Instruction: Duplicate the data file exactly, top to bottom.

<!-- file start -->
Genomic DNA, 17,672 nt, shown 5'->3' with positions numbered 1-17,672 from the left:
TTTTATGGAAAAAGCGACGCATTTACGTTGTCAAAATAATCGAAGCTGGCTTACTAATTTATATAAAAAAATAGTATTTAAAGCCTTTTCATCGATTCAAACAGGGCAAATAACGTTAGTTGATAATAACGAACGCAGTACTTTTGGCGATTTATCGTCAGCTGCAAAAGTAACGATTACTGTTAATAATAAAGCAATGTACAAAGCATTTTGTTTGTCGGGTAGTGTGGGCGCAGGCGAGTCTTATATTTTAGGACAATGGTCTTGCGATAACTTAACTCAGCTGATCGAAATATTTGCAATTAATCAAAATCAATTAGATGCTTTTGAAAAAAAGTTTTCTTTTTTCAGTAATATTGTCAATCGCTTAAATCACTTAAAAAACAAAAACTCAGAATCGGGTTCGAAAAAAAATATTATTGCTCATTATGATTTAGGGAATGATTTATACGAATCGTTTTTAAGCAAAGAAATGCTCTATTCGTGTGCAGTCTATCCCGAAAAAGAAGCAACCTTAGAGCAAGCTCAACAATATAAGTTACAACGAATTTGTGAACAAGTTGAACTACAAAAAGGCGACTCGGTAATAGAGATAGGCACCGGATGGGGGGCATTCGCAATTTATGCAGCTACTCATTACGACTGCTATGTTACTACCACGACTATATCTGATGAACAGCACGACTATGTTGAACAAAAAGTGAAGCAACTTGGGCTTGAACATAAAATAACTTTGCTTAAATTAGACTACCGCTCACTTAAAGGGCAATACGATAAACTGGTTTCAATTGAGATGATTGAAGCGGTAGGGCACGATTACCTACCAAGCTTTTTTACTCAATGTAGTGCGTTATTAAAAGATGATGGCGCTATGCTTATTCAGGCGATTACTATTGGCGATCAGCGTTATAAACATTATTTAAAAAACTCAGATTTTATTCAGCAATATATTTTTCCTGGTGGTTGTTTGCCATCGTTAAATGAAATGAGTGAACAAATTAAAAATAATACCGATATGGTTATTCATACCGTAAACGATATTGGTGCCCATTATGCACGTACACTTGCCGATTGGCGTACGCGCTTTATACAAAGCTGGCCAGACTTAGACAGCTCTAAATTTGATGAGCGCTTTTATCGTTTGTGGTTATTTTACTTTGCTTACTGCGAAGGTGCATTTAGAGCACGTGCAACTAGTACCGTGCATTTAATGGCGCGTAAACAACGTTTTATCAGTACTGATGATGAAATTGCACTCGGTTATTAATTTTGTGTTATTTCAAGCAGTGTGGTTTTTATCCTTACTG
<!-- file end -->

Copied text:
Genomic DNA, 17,672 nt, shown 5'->3' with positions numbered 1-17,672 from the left:
TTTTATGGAAAAAGCGACGCATTTACGTTGTCAAAATAATCGAAGCTGGCTTACTAATTTATATAAAAAAATAGTATTTAAAGCCTTTTCATCGATTCAAACAGGGCAAATAACGTTAGTTGATAATAACGAACGCAGTACTTTTGGCGATTTATCGTCAGCTGCAAAAGTAACGATTACTGTTAATAATAAAGCAATGTACAAAGCATTTTGTTTGTCGGGTAGTGTGGGCGCAGGCGAGTCTTATATTTTAGGACAATGGTCTTGCGATAACTTAACTCAGCTGATCGAAATATTTGCAATTAATCAAAATCAATTAGATGCTTTTGAAAAAAAGTTTTCTTTTTTCAGTAATATTGTCAATCGCTTAAATCACTTAAAAAACAAAAACTCAGAATCGGGTTCGAAAAAAAATATTATTGCTCATTATGATTTAGGGAATGATTTATACGAATCGTTTTTAAGCAAAGAAATGCTCTATTCGTGTGCAGTCTATCCCGAAAAAGAAGCAACCTTAGAGCAAGCTCAACAATATAAGTTACAACGAATTTGTGAACAAGTTGAACTACAAAAAGGCGACTCGGTAATAGAGATAGGCACCGGATGGGGGGCATTCGCAATTTATGCAGCTACTCATTACGACTGCTATGTTACTACCACGACTATATCTGATGAACAGCACGACTATGTTGAACAAAAAGTGAAGCAACTTGGGCTTGAACATAAAATAACTTTGCTTAAATTAGACTACCGCTCACTTAAAGGGCAATACGATAAACTGGTTTCAATTGAGATGATTGAAGCGGTAGGGCACGATTACCTACCAAGCTTTTTTACTCAATGTAGTGCGTTATTAAAAGATGATGGCGCTATGCTTATTCAGGCGATTACTATTGGCGATCAGCGTTATAAACATTATTTAAAAAACTCAGATTTTATTCAGCAATATATTTTTCCTGGTGGTTGTTTGCCATCGTTAAATGAAATGAGTGAACAAATTAAAAATAATACCGATATGGTTATTCATACCGTAAACGATATTGGTGCCCATTATGCACGTACACTTGCCGATTGGCGTACGCGCTTTATACAAAGCTGGCCAGACTTAGACAGCTCTAAATTTGATGAGCGCTTTTATCGTTTGTGGTTATTTTACTTTGCTTACTGCGAAGGTGCATTTAGAGCACGTGCAACTAGTACCGTGCATTTAATGGCGCGTAAACAACGTTTTATCAGTACTGATGATGAAATTGCACTCGGTTATTAATTTTGTGTTATTTCAAGCAGTGTGGTTTTTATCCTTACTG